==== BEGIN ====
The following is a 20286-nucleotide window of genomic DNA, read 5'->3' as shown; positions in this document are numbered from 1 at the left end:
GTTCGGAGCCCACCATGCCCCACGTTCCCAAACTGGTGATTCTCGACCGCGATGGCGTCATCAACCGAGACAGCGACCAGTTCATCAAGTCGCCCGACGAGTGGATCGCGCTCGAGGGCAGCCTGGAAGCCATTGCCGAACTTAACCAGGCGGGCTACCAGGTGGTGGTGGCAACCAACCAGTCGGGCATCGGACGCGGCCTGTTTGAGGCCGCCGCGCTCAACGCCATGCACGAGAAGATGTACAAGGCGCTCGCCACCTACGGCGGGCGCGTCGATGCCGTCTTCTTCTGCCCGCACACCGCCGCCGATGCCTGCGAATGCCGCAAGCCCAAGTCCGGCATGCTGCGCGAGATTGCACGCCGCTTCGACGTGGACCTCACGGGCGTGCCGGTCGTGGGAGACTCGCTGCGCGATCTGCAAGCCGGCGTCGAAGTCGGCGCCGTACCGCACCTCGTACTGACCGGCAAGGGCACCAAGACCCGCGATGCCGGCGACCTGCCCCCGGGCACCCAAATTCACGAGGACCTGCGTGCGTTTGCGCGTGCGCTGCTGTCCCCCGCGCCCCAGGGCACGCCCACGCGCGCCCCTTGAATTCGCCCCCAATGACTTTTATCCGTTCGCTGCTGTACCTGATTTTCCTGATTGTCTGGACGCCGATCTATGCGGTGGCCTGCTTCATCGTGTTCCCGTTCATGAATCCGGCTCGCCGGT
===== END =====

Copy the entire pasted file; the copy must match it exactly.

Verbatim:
The following is a 20286-nucleotide window of genomic DNA, read 5'->3' as shown; positions in this document are numbered from 1 at the left end:
GTTCGGAGCCCACCATGCCCCACGTTCCCAAACTGGTGATTCTCGACCGCGATGGCGTCATCAACCGAGACAGCGACCAGTTCATCAAGTCGCCCGACGAGTGGATCGCGCTCGAGGGCAGCCTGGAAGCCATTGCCGAACTTAACCAGGCGGGCTACCAGGTGGTGGTGGCAACCAACCAGTCGGGCATCGGACGCGGCCTGTTTGAGGCCGCCGCGCTCAACGCCATGCACGAGAAGATGTACAAGGCGCTCGCCACCTACGGCGGGCGCGTCGATGCCGTCTTCTTCTGCCCGCACACCGCCGCCGATGCCTGCGAATGCCGCAAGCCCAAGTCCGGCATGCTGCGCGAGATTGCACGCCGCTTCGACGTGGACCTCACGGGCGTGCCGGTCGTGGGAGACTCGCTGCGCGATCTGCAAGCCGGCGTCGAAGTCGGCGCCGTACCGCACCTCGTACTGACCGGCAAGGGCACCAAGACCCGCGATGCCGGCGACCTGCCCCCGGGCACCCAAATTCACGAGGACCTGCGTGCGTTTGCGCGTGCGCTGCTGTCCCCCGCGCCCCAGGGCACGCCCACGCGCGCCCCTTGAATTCGCCCCCAATGACTTTTATCCGTTCGCTGCTGTACCTGATTTTCCTGATTGTCTGGACGCCGATCTATGCGGTGGCCTGCTTCATCGTGTTCCCGTTCATGAATCCGGCTCGCCGGT